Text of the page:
Taxpayers applaud bill introduced by Reps. Eric Cantor (R-Va.) and John Doolittle (R-Calif.), which would automatically return surplus revenue to the taxpayers who paid it.

WASHINGTON – When government revenues exceed government spending is that a surplus? Or is the government simply overcharging taxpayers?

A new bill introduced by Reps. Eric Cantor (R-Va.) and John Doolittle (R-Calif.) would forever change that debate at the federal level, by returning 50-100% of government “surpluses” to taxpayers.

Their Taxpayer Rebate and Responsibility Act, discussed today at a press conference at the U.S. Capitol, stipulates that the federal government would send a percentage of surpluses into debt repayment, and then rebate the rest to taxpayers.

“Talking about ‘surpluses’ in the late 1990s was a death knell to overcharged taxpayers, as spending rose to unsustainable levels at all levels of government,” said taxpayer advocate Grover Norquist, who heads Americans for Tax Reform (ATR) in Washington, DC. “Surpluses ring of fatted calves and silos overflowing with barley. But those ‘surpluses’ are actually shortages in taxpayers wallets, because the government charged us too much for what the politicians spent. Eric Cantor and John Doolittle’s bill would not only return taxpayers’ money to where it belongs, but would work doubly as a restraint on excessive government spending,” he continued.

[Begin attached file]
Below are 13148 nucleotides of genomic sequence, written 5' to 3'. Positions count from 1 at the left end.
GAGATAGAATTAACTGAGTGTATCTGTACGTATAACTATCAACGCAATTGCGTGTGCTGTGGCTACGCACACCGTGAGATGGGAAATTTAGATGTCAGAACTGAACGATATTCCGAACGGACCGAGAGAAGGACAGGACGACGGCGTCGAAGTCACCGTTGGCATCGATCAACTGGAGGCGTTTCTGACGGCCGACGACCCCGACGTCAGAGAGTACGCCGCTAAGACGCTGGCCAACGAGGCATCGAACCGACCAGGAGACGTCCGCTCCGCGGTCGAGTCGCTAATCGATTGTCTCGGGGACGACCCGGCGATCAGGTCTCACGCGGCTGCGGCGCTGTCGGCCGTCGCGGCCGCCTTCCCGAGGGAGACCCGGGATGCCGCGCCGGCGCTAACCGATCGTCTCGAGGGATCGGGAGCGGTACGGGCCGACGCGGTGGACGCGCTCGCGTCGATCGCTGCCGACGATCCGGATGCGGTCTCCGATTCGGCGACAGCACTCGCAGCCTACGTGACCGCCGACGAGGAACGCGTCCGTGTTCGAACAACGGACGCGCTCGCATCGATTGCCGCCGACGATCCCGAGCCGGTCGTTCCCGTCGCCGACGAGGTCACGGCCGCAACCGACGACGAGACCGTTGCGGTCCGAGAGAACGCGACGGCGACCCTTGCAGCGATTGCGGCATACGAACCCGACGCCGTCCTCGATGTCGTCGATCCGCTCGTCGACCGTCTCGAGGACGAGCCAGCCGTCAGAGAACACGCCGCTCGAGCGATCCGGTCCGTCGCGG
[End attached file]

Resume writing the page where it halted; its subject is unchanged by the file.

Similar laws exist at the state level across America. Oregon’s “kicker” law sends rebate checks to taxpayers in times of surplus. Colorado’s Taxpayer Bill of Rights (TABOR) amendment ties spending increases to population growth and inflation, ensuring that runaway spending in times of overcharge does not require tax increases when the excess revenues dry up.

The bill also creates a strong incentive among taxpayers to pressure their representatives in Washington to hold back on pork-barrel spending, and instead return the overcharged money to the folks back home.

“Surpluses drive excessive spending,” continued Norquist. “When the federal government saw excess revenues in 1999, the rate of increase in discretionary spending doubled in the first year alone. And that appetite for spending in times of plenty costs taxpayers when the cash dries up. This is a way for politicians in Washington to seal the lid on the Treasury’s cookie jar, and encourage the treasury to give the cookies back to the taxpayers who baked them,” he concluded.